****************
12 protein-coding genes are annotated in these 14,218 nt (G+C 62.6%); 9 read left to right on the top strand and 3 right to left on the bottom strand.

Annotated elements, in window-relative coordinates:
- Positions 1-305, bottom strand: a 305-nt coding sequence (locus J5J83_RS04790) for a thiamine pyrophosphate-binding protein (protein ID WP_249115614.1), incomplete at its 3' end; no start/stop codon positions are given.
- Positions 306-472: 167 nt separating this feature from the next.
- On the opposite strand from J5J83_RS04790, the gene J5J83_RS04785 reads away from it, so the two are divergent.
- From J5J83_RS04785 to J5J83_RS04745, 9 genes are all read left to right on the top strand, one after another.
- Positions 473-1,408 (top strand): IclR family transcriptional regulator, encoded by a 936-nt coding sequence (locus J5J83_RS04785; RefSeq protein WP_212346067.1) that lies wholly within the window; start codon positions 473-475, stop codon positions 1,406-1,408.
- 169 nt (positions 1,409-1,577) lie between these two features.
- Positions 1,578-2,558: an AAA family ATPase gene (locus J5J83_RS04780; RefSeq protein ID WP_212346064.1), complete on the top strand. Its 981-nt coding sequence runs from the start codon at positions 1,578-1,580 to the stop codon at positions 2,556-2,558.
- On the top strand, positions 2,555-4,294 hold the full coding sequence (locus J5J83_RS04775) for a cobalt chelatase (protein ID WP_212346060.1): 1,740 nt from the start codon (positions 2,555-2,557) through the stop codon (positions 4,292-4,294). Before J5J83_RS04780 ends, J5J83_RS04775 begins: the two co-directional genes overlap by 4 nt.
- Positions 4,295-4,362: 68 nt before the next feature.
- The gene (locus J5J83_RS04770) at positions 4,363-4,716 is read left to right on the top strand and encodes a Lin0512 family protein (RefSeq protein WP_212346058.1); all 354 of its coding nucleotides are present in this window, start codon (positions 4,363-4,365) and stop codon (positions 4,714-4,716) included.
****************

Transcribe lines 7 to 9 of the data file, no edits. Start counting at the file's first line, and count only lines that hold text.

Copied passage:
- Positions 473-1,408 (top strand): IclR family transcriptional regulator, encoded by a 936-nt coding sequence (locus J5J83_RS04785; RefSeq protein WP_212346067.1) that lies wholly within the window; start codon positions 473-475, stop codon positions 1,406-1,408.
- 169 nt (positions 1,409-1,577) lie between these two features.
- Positions 1,578-2,558: an AAA family ATPase gene (locus J5J83_RS04780; RefSeq protein ID WP_212346064.1), complete on the top strand. Its 981-nt coding sequence runs from the start codon at positions 1,578-1,580 to the stop codon at positions 2,556-2,558.